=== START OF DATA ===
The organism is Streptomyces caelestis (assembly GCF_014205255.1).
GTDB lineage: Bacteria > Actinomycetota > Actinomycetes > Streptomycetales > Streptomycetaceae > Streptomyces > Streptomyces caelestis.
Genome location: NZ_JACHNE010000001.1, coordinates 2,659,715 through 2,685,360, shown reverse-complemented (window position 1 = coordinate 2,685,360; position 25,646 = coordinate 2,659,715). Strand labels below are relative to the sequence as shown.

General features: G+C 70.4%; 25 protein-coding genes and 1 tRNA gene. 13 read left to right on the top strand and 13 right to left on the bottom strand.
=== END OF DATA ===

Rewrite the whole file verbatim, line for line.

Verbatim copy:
The organism is Streptomyces caelestis (assembly GCF_014205255.1).
GTDB lineage: Bacteria > Actinomycetota > Actinomycetes > Streptomycetales > Streptomycetaceae > Streptomyces > Streptomyces caelestis.
Genome location: NZ_JACHNE010000001.1, coordinates 2,659,715 through 2,685,360, shown reverse-complemented (window position 1 = coordinate 2,685,360; position 25,646 = coordinate 2,659,715). Strand labels below are relative to the sequence as shown.

General features: G+C 70.4%; 25 protein-coding genes and 1 tRNA gene. 13 read left to right on the top strand and 13 right to left on the bottom strand.